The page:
Taking a stance on gun control

September 28, 2013

Fishing is going through a changing period. The cool weather combined with north and northeast winds have moved some fish out of the bay and will bring others down the coast. As of last weekend, croaker were moving out while big spot remained in the tidal rivers. Flounder fishing was very good in the ocean late last week, but is falling off in the bay. Blues in the three- to four-pound range were caught around the Outer Wall, and small trout were taken at the lower bay reef sites.

Surf fishing has been slow, but the mullet run should begin to bring decent-size blues to the beach. Indian River Inlet has seen larger bluefish, along with a few more keeper rockfish.

Gun control

I have kept quiet about gun control, but the recent shooting in Washington, D.C. has reignited the gun control debate and it is well past time to address the situation.

The gun control debate would appear to be between the radical right and the radical left if you only listen to the TV news reports. I believe there are many gun owners who do not belong to either group, and I consider myself one of that number.

My first gun was a Daisy Red Ryder BB rifle. Yes, it was the same model made famous in the movie "A Christmas Story," and I did get it as a Christmas present.

Next I purchased a Remington .22 caliber bolt-action single-shot rifle with money made delivering the Journal Every Evening. I was 11 or 12, and all I had to do was hand the man at the hardware store the money, and he gave me the rifle.

Since then I have acquired a few more guns, either through purchase or inheritance. I also bought my two sons Remington 870 Express 12-guage shotguns, and I own a Remington 870 Wingmaster. As you may recall, the shooter in D.C. used a Remington 870. He did shorten the barrel and the stock, but it was still an 870.

This is the first mass shooting where the shooter used a gun without a large capacity for ammunition. He had to reload after five shots, and it is a much slower process to put five shells into a pump shotgun than to snap on another 100-round clip.

Other than the choice of weapon, the shooter had one thing in common with others who have followed this path. He was mentally unstable, and due to the way society and the law treat people who have mental health problems, he was able to purchase a weapon.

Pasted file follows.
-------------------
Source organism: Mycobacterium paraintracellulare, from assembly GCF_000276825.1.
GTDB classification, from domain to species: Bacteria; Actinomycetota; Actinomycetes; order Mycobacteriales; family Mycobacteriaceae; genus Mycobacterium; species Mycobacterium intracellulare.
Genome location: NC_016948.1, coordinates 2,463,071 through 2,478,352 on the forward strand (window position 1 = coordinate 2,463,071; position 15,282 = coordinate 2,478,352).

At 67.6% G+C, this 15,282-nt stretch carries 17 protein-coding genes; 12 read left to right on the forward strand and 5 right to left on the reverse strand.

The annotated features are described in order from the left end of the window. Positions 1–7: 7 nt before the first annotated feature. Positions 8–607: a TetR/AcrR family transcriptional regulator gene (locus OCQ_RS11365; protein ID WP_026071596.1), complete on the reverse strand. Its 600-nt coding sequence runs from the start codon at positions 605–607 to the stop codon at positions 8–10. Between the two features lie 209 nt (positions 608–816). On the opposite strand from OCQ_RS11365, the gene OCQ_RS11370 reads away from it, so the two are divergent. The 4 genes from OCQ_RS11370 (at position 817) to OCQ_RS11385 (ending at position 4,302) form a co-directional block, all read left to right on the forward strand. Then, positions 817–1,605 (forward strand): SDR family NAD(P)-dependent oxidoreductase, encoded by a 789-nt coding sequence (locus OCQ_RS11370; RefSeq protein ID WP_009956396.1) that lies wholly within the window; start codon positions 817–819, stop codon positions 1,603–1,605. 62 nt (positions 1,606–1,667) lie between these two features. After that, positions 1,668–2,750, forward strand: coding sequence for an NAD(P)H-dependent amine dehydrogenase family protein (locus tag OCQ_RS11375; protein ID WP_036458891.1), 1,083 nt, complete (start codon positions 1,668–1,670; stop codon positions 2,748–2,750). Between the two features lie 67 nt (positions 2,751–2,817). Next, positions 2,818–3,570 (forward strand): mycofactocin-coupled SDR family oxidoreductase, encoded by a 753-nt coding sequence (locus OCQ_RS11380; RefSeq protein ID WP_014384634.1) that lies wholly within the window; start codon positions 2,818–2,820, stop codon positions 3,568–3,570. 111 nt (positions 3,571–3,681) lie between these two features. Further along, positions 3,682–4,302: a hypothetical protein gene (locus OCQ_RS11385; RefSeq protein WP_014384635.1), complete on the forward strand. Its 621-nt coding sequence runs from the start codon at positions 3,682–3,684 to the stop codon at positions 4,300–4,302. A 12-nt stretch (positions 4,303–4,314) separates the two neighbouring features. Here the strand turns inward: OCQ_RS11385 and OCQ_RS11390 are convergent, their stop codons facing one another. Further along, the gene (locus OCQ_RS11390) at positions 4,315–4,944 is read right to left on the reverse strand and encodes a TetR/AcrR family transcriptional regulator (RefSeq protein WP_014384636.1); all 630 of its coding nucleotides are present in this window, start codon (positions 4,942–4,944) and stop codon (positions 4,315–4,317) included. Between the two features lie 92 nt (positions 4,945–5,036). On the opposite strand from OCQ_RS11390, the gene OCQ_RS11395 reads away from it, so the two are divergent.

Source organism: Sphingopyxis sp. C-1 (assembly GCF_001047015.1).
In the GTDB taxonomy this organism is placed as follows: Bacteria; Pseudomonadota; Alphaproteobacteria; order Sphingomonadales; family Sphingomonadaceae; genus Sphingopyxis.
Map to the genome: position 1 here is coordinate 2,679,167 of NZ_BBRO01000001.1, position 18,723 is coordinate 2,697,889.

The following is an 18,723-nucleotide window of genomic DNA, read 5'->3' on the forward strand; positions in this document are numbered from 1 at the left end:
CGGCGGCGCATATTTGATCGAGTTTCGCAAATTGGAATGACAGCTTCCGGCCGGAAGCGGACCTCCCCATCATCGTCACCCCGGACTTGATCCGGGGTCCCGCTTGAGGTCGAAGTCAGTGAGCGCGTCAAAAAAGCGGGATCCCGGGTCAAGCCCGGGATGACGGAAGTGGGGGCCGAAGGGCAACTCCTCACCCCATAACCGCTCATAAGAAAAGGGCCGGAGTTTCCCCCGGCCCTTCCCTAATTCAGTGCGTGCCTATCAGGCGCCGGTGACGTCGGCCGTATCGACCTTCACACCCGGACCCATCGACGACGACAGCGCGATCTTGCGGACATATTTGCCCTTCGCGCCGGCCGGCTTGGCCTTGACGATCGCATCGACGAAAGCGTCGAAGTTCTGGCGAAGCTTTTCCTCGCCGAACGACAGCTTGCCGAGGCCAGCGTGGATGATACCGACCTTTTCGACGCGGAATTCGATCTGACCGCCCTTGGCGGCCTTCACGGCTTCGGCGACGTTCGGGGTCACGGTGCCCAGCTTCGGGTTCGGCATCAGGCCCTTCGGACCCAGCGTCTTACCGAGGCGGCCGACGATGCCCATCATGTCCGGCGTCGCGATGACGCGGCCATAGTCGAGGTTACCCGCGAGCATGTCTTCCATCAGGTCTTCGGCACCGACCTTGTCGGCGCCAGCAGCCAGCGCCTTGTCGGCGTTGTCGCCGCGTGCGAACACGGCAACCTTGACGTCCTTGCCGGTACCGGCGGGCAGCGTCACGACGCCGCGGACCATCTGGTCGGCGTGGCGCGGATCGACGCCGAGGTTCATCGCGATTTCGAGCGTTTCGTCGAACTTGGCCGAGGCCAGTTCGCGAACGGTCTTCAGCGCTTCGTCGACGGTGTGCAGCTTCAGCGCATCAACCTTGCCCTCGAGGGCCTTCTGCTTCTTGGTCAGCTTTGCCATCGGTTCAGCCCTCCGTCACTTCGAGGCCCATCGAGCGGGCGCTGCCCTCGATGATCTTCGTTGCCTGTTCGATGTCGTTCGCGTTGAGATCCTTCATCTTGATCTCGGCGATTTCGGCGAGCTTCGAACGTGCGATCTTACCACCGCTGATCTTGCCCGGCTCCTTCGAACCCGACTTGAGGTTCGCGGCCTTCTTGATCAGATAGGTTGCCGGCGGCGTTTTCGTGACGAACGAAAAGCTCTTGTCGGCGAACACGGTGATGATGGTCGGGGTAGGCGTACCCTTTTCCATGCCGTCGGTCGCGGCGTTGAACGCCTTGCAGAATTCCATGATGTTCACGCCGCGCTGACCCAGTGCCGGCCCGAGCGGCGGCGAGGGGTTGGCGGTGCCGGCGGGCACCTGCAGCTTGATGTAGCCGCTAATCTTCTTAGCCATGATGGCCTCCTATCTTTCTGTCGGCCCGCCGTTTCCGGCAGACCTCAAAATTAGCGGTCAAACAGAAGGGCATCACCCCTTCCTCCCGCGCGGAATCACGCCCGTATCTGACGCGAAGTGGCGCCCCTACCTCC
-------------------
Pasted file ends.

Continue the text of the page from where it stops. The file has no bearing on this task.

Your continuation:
All current and proposed gun laws will not stop a mentally deranged person from arming himself unless his illness has caused him to be convicted of a crime. Not that convicted felons can’t buy firearms, but they cannot go into a gun shop and make that purchase. The suspect did just that the day before he killed 12 people.

So how do we stop people with mental illness from buying guns? I don’t think we can. Even if the person in question seeks help from a mental health professional, exactly how does that person know for sure his patient is going to go on a killing spree?

The D.C. shooter heard voices in his head. It is my understanding that this is not unusual for certain types of mentally ill people, but unless the patient informs the professional that the voices are telling him to kill people, I see no way that the information will be passed on to law enforcement. We have privacy laws that protect people with any type of illness, so information about a mental illness is just as secure as information about heart disease or cancer.

Some of the Looney Tunes on the left believe we should do away with all firearms, while their brother and sister Looney Tunes on the right believe the government is planning to do just that. Sorry, boys and girls, but that ain’t goin’ to happen.

The Second Amendment has been upheld by the highest court in the land as giving law-abiding citizens the right to bear arms. Period!

The argument that the founding fathers never envisioned a day when a rifle capable of firing 100 rounds or more without reloading would be available to the public has no bearing on the subject. Congress did pass a law prohibiting such weapons, but it has expired and has no chance of returning anytime soon.

It seems to me that the situation, as deplorable as it is, will remain the same. In a free society, there will be people who will go on killing sprees, and so long as the society remains free, there is nothing we can do to stop the carnage.

  • Eric Burnley is a Delaware native who has fished and hunted the state from an early age.  Since 1978 he has written countless articles about hunting and fishing in Delaware and elsewhere along the Atlantic Coast.  He has been the regional editor for Salt Water Sportsman, Field and Stream, Outdoor Life and the Fisherman Magazine.  He was the founding editor of the Mid-Atlantic Fisherman magazine.  Eric is the author of three books; Surf Fishing the Atlantic Coast, The Ultimate Guide to Striped Bass Fishing and Fishing Saltwater Baits.  He and his wife Barbara live near Milton, Delaware. Eric can be reached at

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